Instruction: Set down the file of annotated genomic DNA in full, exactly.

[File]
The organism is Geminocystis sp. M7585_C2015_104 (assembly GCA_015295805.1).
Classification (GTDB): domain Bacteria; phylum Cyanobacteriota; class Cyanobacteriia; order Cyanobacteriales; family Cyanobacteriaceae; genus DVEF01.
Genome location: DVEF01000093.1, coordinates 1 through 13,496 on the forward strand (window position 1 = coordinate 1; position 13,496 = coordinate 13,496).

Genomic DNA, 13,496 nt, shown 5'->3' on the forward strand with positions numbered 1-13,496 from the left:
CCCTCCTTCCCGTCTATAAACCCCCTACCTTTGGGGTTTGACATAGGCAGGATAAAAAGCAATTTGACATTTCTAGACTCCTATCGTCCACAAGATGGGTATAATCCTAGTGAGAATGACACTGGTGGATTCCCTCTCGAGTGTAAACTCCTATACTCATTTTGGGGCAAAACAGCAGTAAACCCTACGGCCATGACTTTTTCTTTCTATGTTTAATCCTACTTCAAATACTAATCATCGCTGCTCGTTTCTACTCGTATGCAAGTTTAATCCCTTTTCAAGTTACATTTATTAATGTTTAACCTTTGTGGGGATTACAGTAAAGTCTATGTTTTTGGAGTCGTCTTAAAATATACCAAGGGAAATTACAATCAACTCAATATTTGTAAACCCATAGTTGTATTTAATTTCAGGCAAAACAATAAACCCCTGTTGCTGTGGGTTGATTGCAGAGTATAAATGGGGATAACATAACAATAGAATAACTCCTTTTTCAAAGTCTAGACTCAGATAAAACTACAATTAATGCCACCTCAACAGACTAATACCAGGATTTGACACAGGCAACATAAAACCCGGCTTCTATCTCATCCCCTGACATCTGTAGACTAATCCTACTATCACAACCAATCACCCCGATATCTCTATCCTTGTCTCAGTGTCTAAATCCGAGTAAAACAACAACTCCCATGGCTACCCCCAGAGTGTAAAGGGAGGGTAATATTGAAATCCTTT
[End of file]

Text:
The organism is Geminocystis sp. M7585_C2015_104 (assembly GCA_015295805.1).
Classification (GTDB): domain Bacteria; phylum Cyanobacteriota; class Cyanobacteriia; order Cyanobacteriales; family Cyanobacteriaceae; genus DVEF01.
Genome location: DVEF01000093.1, coordinates 1 through 13,496 on the forward strand (window position 1 = coordinate 1; position 13,496 = coordinate 13,496).

Genomic DNA, 13,496 nt, shown 5'->3' on the forward strand with positions numbered 1-13,496 from the left:
CCCTCCTTCCCGTCTATAAACCCCCTACCTTTGGGGTTTGACATAGGCAGGATAAAAAGCAATTTGACATTTCTAGACTCCTATCGTCCACAAGATGGGTATAATCCTAGTGAGAATGACACTGGTGGATTCCCTCTCGAGTGTAAACTCCTATACTCATTTTGGGGCAAAACAGCAGTAAACCCTACGGCCATGACTTTTTCTTTCTATGTTTAATCCTACTTCAAATACTAATCATCGCTGCTCGTTTCTACTCGTATGCAAGTTTAATCCCTTTTCAAGTTACATTTATTAATGTTTAACCTTTGTGGGGATTACAGTAAAGTCTATGTTTTTGGAGTCGTCTTAAAATATACCAAGGGAAATTACAATCAACTCAATATTTGTAAACCCATAGTTGTATTTAATTTCAGGCAAAACAATAAACCCCTGTTGCTGTGGGTTGATTGCAGAGTATAAATGGGGATAACATAACAATAGAATAACTCCTTTTTCAAAGTCTAGACTCAGATAAAACTACAATTAATGCCACCTCAACAGACTAATACCAGGATTTGACACAGGCAACATAAAACCCGGCTTCTATCTCATCCCCTGACATCTGTAGACTAATCCTACTATCACAACCAATCACCCCGATATCTCTATCCTTGTCTCAGTGTCTAAATCCGAGTAAAACAACAACTCCCATGGCTACCCCCAGAGTGTAAAGGGAGGGTAATATTGAAATCCTTT